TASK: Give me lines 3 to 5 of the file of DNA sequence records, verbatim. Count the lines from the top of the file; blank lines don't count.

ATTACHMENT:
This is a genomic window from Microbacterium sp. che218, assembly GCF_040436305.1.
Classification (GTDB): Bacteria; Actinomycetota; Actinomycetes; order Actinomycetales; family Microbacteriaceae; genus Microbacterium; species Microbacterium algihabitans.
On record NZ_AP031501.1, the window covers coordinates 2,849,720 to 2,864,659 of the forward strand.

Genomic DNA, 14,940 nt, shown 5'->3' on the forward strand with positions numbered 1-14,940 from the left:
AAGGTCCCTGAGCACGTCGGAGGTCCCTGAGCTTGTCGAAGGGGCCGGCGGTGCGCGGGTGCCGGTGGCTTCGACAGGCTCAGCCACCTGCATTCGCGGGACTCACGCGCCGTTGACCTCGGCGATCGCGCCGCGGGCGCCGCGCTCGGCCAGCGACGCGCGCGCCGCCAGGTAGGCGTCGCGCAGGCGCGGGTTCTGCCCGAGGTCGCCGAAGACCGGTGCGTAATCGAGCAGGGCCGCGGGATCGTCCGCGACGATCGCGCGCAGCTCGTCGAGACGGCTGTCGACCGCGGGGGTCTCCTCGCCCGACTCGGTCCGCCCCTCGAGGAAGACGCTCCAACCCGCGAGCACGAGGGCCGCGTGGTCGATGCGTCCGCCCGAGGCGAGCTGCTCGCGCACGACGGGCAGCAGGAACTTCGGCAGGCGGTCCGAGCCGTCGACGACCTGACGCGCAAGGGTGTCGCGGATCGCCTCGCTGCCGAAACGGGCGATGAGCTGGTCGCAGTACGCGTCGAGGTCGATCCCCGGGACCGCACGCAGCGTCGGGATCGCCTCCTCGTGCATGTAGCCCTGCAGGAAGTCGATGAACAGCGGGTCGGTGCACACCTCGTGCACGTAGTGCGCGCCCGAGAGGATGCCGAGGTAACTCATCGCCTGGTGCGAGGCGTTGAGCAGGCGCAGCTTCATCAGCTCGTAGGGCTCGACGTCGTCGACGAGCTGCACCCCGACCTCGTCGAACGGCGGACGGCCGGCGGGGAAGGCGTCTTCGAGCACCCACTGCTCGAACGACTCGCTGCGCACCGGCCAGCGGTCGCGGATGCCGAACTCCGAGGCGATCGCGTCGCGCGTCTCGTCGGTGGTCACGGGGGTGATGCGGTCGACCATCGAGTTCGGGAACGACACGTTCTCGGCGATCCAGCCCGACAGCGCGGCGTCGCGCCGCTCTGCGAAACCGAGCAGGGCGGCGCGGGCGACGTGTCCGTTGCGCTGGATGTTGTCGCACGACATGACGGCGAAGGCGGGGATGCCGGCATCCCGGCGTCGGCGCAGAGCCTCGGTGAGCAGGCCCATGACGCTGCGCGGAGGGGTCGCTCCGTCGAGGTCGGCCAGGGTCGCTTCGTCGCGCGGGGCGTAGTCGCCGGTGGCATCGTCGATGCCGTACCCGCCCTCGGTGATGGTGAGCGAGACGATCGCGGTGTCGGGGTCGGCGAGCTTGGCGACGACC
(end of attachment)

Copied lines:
On record NZ_AP031501.1, the window covers coordinates 2,849,720 to 2,864,659 of the forward strand.

Genomic DNA, 14,940 nt, shown 5'->3' on the forward strand with positions numbered 1-14,940 from the left:
AAGGTCCCTGAGCACGTCGGAGGTCCCTGAGCTTGTCGAAGGGGCCGGCGGTGCGCGGGTGCCGGTGGCTTCGACAGGCTCAGCCACCTGCATTCGCGGGACTCACGCGCCGTTGACCTCGGCGATCGCGCCGCGGGCGCCGCGCTCGGCCAGCGACGCGCGCGCCGCCAGGTAGGCGTCGCGCAGGCGCGGGTTCTGCCCGAGGTCGCCGAAGACCGGTGCGTAATCGAGCAGGGCCGCGGGATCGTCCGCGACGATCGCGCGCAGCTCGTCGAGACGGCTGTCGACCGCGGGGGTCTCCTCGCCCGACTCGGTCCGCCCCTCGAGGAAGACGCTCCAACCCGCGAGCACGAGGGCCGCGTGGTCGATGCGTCCGCCCGAGGCGAGCTGCTCGCGCACGACGGGCAGCAGGAACTTCGGCAGGCGGTCCGAGCCGTCGACGACCTGACGCGCAAGGGTGTCGCGGATCGCCTCGCTGCCGAAACGGGCGATGAGCTGGTCGCAGTACGCGTCGAGGTCGATCCCCGGGACCGCACGCAGCGTCGGGATCGCCTCCTCGTGCATGTAGCCCTGCAGGAAGTCGATGAACAGCGGGTCGGTGCACACCTCGTGCACGTAGTGCGCGCCCGAGAGGATGCCGAGGTAACTCATCGCCTGGTGCGAGGCGTTGAGCAGGCGCAGCTTCATCAGCTCGTAGGGCTCGACGTCGTCGACGAGCTGCACCCCGACCTCGTCGAACGGCGGACGGCCGGCGGGGAAGGCGTCTTCGAGCACCCACTGCTCGAACGACTCGCTGCGCACCGGCCAGCGGTCGCGGATGCCGAACTCCGAGGCGATCGCGTCGCGCGTCTCGTCGGTGGTCACGGGGGTGATGCGGTCGACCATCGAGTTCGGGAACGACACGTTCTCGGCGATCCAGCCCGACAGCGCGGCGTCGCGCCGCTCTGCGAAACCGAGCAGGGCGGCGCGGGCGACGTGTCCGTTGCGCTGGATGTTGTCGCACGACATGACGGCGAAGGCGGGGATGCCGGCATCCCGGCGTCGGCGCAGAGCCTCGGTGAGCAGGCCCATGACGCTGCGCGGAGGGGTCGCTCCGTCGAGGTCGGCCAGGGTCGCTTCGTCGCGCGGGGCGTAGTCGCCGGTGGCATCGTCGATGCCGTACCCGCCCTCGGTGATGGTGAGCGAGACGATCGCGGTGTCGGGGTCGGCGAGCTTGGCGACGACC